CLINICAL TRIAL SPOTLIGHT
Looking Beyond the Macula
Some patients still don't respond to anti-VEGF agents. A new study will investigate the RPE to determine why.
Andrew E. Mathis, PhD, Medical Editor
Anti-VEGF agents are saving the sight of patients with age-related macular degeneration as no treatment ever before, but there remains a significant portion of patients who either respond suboptimally to these drugs or who fail to respond at all.
Theories abound as to why some patients do not respond to anti-VEGF agents as well as others do, and one such theory attributes the reaction of these patients to the response of the immune system to choroidal neovascularization. To this end, Genentech, the producer of ranibizumab (Lucentis) is cooperating with the University of California at Davis in a phase 2 trial that will investigate the role of antiretinal and anti-RPE antibodies in patients receiving ranibizumab.
David G. Telander, MD, PhD, who is assistant professor of ophthamology at UC Davis and the principal investigator on this trial, spoke with Retinal Physician about the trial.
THE ROLE OF ANTIBODIES IN AMD
Dr. Telander first explained the relationship between the immune system and incomplete response to anti-VEGF therapy. “We are trying to understand the 10% of patients with a slow or incomplete response to anti-VEGF therapy,” he said. “Our theory is that these patients may have a more robust immune response to the choroidal neovascular membrane, which may account for their decreased response.”
Simply put, when AMD results in choroidal neovascularization, the immune system attacks the CNV membrane. The inflammatory response that occurs allows the previously sequestered antigens in the RPE and retina to now be presented for immune response. These antiretinal and anti-RPE antibodies may or may not contribute to the process, but they do demonstrate the degree of inflammatory response. In some patients, the immune response is stronger than in others, and these patients may be the same patients who have a suboptimal response to anti-VEGF drugs.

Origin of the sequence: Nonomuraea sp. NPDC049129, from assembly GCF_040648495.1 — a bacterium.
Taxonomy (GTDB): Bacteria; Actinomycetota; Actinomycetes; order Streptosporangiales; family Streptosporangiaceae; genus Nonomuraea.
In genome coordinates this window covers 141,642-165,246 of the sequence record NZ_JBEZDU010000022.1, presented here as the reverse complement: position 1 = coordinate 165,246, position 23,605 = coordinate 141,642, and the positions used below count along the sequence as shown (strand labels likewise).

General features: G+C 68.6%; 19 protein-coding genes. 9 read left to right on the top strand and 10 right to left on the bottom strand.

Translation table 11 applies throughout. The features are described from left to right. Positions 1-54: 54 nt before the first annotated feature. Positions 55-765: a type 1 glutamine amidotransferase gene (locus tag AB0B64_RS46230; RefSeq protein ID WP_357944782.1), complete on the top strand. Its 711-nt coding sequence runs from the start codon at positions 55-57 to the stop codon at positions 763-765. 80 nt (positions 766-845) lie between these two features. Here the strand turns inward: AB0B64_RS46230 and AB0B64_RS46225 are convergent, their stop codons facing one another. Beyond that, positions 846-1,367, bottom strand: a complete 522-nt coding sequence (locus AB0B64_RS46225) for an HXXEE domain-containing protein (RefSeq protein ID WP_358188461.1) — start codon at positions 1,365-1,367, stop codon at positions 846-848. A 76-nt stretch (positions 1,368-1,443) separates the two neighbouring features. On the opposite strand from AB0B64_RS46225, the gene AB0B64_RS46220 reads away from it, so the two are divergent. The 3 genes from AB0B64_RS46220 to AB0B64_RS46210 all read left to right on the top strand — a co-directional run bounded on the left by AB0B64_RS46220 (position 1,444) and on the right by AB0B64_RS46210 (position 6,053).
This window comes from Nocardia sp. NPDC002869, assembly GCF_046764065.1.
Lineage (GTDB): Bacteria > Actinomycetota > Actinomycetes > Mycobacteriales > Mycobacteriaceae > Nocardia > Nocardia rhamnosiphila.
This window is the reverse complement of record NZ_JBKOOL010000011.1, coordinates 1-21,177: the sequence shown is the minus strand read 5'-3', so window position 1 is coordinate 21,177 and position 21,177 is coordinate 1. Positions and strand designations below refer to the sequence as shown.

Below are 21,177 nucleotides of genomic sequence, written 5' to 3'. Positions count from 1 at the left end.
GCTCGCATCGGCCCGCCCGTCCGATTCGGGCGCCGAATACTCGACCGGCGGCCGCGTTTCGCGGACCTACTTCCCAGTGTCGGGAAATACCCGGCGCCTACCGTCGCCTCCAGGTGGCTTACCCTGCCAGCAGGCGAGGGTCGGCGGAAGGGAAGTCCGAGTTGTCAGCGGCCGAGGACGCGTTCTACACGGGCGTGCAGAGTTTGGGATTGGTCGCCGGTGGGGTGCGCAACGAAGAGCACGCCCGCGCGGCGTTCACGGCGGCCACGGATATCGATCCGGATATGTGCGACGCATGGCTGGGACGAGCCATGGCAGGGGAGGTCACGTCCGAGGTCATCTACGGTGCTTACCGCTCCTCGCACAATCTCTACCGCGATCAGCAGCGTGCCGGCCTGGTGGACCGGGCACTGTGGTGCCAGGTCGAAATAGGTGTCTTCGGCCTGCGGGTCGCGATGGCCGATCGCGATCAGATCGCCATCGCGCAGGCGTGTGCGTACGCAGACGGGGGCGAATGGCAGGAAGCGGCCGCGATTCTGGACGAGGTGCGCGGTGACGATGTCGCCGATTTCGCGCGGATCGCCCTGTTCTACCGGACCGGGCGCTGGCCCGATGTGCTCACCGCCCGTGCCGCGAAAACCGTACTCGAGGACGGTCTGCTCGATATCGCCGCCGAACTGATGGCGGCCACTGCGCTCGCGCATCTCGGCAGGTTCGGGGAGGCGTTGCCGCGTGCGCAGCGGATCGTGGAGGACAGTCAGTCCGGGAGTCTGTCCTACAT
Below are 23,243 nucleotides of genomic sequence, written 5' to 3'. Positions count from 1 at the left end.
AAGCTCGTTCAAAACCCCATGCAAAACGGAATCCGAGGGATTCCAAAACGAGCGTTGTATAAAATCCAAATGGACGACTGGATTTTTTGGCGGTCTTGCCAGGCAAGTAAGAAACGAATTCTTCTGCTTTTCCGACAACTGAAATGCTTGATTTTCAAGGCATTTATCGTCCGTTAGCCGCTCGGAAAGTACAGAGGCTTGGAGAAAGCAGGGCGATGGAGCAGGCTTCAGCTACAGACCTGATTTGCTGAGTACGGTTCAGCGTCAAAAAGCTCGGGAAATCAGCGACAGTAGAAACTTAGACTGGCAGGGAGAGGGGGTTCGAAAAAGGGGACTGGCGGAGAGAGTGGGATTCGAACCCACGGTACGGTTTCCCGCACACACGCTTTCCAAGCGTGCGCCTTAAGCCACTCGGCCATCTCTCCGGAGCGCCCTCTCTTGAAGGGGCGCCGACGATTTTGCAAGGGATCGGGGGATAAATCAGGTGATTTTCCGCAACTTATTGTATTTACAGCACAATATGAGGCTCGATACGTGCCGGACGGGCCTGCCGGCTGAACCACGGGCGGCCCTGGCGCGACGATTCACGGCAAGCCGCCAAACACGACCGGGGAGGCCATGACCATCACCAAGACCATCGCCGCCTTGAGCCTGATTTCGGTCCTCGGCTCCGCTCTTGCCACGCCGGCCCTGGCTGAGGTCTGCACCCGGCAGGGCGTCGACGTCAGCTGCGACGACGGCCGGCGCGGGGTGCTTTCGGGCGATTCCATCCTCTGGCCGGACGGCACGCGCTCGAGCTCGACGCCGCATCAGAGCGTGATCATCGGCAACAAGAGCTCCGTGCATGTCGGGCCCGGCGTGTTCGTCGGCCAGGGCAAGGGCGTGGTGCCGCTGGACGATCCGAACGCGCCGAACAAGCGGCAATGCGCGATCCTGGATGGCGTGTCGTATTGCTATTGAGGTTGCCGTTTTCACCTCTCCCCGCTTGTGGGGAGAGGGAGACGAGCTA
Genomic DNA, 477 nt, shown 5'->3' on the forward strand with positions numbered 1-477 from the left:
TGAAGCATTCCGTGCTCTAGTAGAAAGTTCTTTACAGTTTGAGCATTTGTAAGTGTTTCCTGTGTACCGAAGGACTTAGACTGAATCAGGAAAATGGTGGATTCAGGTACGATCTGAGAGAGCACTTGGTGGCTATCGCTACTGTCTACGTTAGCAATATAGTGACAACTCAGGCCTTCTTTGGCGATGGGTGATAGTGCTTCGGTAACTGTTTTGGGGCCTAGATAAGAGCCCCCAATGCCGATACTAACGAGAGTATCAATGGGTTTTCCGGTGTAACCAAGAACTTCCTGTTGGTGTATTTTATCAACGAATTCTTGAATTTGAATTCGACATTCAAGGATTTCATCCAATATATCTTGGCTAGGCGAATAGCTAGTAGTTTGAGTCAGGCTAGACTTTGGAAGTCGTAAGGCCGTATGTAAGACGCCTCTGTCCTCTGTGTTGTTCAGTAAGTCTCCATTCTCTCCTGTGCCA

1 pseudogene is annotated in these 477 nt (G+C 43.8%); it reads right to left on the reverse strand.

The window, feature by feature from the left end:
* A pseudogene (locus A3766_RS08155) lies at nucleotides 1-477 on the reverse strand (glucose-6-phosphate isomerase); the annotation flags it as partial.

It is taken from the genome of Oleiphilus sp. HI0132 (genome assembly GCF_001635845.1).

Dr. Telander explained that his group is using the humoral response to exposed antigens as a marker of the degree of immune response. “Our interest is to see if this correlation exists, as antibodies are certainly found in AMD patients, and immunosuppression as been suggested to be protective,” he said.
The trial Dr. Telander is directing, which began enrolling patients at UC Davis earlier this year, will encompass four study arms. Two arms will consist of wet AMD patients who have been treated with ranibizumab, one of responders and one of nonresponders. The other two arms are made up of normal patients and patients with dry AMD.
Dr. Telander explained that part of the trial will go toward determining whether the antibodies being studied are genuinely being generated as a reaction to the CNV membrane. “Dry AMD patients are being included as a control to see if the antibodies are already being produced before the CNV membrane develops,” he said.
In total, the study will register 131 patients before it closes to new enrollment. Asked about the relatively large size of this study—particularly for a single-center trial—Dr. Telander discussed one of the inherent difficulties of this trial. “Our experience is that there is a lot of noise in the system,” he stated. “We have found that many normal patients produce antibodies, so there needs to be a large number of patients to isolate the signal from the noise.”
Patients enrolled in the trial will undergo dilated eye examinations at intervals depending on which arm enrolls them, and both arms enrolling patients with neovascular AMD will treat those patients with ranibizumab, including retreatment as needed. Blood will be drawn to screen for the antibodies under investigation, and visual acuity and retinal thickness as seen on OCT will be measured for secondary endpoints of the study. Understandably, patients with autoimmune disorders or conditions being treated with immunosuppressant drugs, such as prednisone and infliximab, are excluded. RP